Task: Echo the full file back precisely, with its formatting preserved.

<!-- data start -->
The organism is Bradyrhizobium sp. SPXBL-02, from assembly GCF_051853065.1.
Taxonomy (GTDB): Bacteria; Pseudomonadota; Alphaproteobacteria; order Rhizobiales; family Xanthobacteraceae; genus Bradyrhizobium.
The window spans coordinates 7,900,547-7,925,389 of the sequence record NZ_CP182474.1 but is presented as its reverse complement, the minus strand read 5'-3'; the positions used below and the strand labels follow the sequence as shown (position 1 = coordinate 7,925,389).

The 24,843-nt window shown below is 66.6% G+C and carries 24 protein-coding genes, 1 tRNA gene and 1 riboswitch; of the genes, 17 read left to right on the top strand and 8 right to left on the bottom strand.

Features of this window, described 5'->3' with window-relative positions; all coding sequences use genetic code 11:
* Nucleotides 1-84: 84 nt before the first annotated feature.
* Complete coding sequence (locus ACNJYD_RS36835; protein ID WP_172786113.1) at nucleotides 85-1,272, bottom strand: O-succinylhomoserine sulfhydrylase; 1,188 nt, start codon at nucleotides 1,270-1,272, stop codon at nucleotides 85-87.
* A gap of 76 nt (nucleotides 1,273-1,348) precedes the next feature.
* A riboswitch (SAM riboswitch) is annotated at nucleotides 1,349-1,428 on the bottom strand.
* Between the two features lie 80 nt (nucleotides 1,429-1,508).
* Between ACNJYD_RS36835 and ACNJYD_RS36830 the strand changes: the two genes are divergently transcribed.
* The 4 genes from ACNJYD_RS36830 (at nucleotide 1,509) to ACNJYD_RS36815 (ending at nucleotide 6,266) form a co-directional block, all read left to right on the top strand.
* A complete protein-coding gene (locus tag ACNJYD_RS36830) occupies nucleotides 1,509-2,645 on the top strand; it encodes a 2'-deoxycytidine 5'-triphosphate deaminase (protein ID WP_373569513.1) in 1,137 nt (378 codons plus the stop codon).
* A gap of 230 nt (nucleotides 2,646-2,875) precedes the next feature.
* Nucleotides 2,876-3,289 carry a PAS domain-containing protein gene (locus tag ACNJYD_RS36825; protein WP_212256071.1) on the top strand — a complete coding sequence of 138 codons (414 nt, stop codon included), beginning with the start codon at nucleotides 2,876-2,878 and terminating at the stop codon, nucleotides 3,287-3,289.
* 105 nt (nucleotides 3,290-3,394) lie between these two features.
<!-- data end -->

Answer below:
The organism is Bradyrhizobium sp. SPXBL-02, from assembly GCF_051853065.1.
Taxonomy (GTDB): Bacteria; Pseudomonadota; Alphaproteobacteria; order Rhizobiales; family Xanthobacteraceae; genus Bradyrhizobium.
The window spans coordinates 7,900,547-7,925,389 of the sequence record NZ_CP182474.1 but is presented as its reverse complement, the minus strand read 5'-3'; the positions used below and the strand labels follow the sequence as shown (position 1 = coordinate 7,925,389).

The 24,843-nt window shown below is 66.6% G+C and carries 24 protein-coding genes, 1 tRNA gene and 1 riboswitch; of the genes, 17 read left to right on the top strand and 8 right to left on the bottom strand.

Features of this window, described 5'->3' with window-relative positions; all coding sequences use genetic code 11:
* Nucleotides 1-84: 84 nt before the first annotated feature.
* Complete coding sequence (locus ACNJYD_RS36835; protein ID WP_172786113.1) at nucleotides 85-1,272, bottom strand: O-succinylhomoserine sulfhydrylase; 1,188 nt, start codon at nucleotides 1,270-1,272, stop codon at nucleotides 85-87.
* A gap of 76 nt (nucleotides 1,273-1,348) precedes the next feature.
* A riboswitch (SAM riboswitch) is annotated at nucleotides 1,349-1,428 on the bottom strand.
* Between the two features lie 80 nt (nucleotides 1,429-1,508).
* Between ACNJYD_RS36835 and ACNJYD_RS36830 the strand changes: the two genes are divergently transcribed.
* The 4 genes from ACNJYD_RS36830 (at nucleotide 1,509) to ACNJYD_RS36815 (ending at nucleotide 6,266) form a co-directional block, all read left to right on the top strand.
* A complete protein-coding gene (locus tag ACNJYD_RS36830) occupies nucleotides 1,509-2,645 on the top strand; it encodes a 2'-deoxycytidine 5'-triphosphate deaminase (protein ID WP_373569513.1) in 1,137 nt (378 codons plus the stop codon).
* A gap of 230 nt (nucleotides 2,646-2,875) precedes the next feature.
* Nucleotides 2,876-3,289 carry a PAS domain-containing protein gene (locus tag ACNJYD_RS36825; protein WP_212256071.1) on the top strand — a complete coding sequence of 138 codons (414 nt, stop codon included), beginning with the start codon at nucleotides 2,876-2,878 and terminating at the stop codon, nucleotides 3,287-3,289.
* 105 nt (nucleotides 3,290-3,394) lie between these two features.